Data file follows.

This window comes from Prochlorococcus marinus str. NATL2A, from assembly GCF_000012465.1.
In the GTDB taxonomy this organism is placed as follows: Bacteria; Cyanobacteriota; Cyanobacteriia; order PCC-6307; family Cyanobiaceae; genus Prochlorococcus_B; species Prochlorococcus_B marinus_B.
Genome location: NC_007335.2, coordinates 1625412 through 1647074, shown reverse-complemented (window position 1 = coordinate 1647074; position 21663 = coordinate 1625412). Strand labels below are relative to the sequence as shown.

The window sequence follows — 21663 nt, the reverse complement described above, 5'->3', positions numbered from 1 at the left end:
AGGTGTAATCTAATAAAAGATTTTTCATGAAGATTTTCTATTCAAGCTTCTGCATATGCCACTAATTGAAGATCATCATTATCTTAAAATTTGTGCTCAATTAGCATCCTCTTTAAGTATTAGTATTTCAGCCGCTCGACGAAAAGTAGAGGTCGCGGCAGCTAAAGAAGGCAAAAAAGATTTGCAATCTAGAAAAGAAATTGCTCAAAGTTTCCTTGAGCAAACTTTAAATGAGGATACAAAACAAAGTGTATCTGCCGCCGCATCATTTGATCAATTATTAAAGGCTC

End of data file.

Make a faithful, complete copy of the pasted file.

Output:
This window comes from Prochlorococcus marinus str. NATL2A, from assembly GCF_000012465.1.
In the GTDB taxonomy this organism is placed as follows: Bacteria; Cyanobacteriota; Cyanobacteriia; order PCC-6307; family Cyanobiaceae; genus Prochlorococcus_B; species Prochlorococcus_B marinus_B.
Genome location: NC_007335.2, coordinates 1625412 through 1647074, shown reverse-complemented (window position 1 = coordinate 1647074; position 21663 = coordinate 1625412). Strand labels below are relative to the sequence as shown.

The window sequence follows — 21663 nt, the reverse complement described above, 5'->3', positions numbered from 1 at the left end:
AGGTGTAATCTAATAAAAGATTTTTCATGAAGATTTTCTATTCAAGCTTCTGCATATGCCACTAATTGAAGATCATCATTATCTTAAAATTTGTGCTCAATTAGCATCCTCTTTAAGTATTAGTATTTCAGCCGCTCGACGAAAAGTAGAGGTCGCGGCAGCTAAAGAAGGCAAAAAAGATTTGCAATCTAGAAAAGAAATTGCTCAAAGTTTCCTTGAGCAAACTTTAAATGAGGATACAAAACAAAGTGTATCTGCCGCCGCATCATTTGATCAATTATTAAAGGCTC